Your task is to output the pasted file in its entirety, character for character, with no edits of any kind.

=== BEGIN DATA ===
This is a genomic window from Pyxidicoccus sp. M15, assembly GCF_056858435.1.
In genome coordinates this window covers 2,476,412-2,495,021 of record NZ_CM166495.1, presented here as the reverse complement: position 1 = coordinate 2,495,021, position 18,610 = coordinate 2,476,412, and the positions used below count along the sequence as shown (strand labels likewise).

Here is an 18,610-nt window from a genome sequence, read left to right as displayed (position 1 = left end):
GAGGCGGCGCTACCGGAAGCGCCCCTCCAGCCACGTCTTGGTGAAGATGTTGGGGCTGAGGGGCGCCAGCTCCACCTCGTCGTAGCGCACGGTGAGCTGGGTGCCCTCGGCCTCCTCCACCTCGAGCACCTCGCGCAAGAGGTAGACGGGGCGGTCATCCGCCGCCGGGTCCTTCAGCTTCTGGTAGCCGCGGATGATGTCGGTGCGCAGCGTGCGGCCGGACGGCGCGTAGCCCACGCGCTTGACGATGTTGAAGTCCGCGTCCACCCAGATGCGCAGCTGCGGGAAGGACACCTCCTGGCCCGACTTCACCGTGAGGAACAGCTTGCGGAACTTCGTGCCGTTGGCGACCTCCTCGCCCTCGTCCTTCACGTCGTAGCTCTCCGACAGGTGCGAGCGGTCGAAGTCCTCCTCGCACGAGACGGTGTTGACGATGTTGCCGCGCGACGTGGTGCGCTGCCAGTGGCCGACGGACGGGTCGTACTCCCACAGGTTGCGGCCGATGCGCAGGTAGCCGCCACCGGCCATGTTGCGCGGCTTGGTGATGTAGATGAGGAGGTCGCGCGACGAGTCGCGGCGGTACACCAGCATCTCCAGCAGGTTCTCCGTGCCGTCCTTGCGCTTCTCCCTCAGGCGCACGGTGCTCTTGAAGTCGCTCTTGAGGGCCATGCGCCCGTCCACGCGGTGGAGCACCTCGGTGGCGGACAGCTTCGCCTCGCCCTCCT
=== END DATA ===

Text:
This is a genomic window from Pyxidicoccus sp. M15, assembly GCF_056858435.1.
In genome coordinates this window covers 2,476,412-2,495,021 of record NZ_CM166495.1, presented here as the reverse complement: position 1 = coordinate 2,495,021, position 18,610 = coordinate 2,476,412, and the positions used below count along the sequence as shown (strand labels likewise).

Here is an 18,610-nt window from a genome sequence, read left to right as displayed (position 1 = left end):
GAGGCGGCGCTACCGGAAGCGCCCCTCCAGCCACGTCTTGGTGAAGATGTTGGGGCTGAGGGGCGCCAGCTCCACCTCGTCGTAGCGCACGGTGAGCTGGGTGCCCTCGGCCTCCTCCACCTCGAGCACCTCGCGCAAGAGGTAGACGGGGCGGTCATCCGCCGCCGGGTCCTTCAGCTTCTGGTAGCCGCGGATGATGTCGGTGCGCAGCGTGCGGCCGGACGGCGCGTAGCCCACGCGCTTGACGATGTTGAAGTCCGCGTCCACCCAGATGCGCAGCTGCGGGAAGGACACCTCCTGGCCCGACTTCACCGTGAGGAACAGCTTGCGGAACTTCGTGCCGTTGGCGACCTCCTCGCCCTCGTCCTTCACGTCGTAGCTCTCCGACAGGTGCGAGCGGTCGAAGTCCTCCTCGCACGAGACGGTGTTGACGATGTTGCCGCGCGACGTGGTGCGCTGCCAGTGGCCGACGGACGGGTCGTACTCCCACAGGTTGCGGCCGATGCGCAGGTAGCCGCCACCGGCCATGTTGCGCGGCTTGGTGATGTAGATGAGGAGGTCGCGCGACGAGTCGCGGCGGTACACCAGCATCTCCAGCAGGTTCTCCGTGCCGTCCTTGCGCTTCTCCCTCAGGCGCACGGTGCTCTTGAAGTCGCTCTTGAGGGCCATGCGCCCGTCCACGCGGTGGAGCACCTCGGTGGCGGACAGCTTCGCCTCGCCCTCCT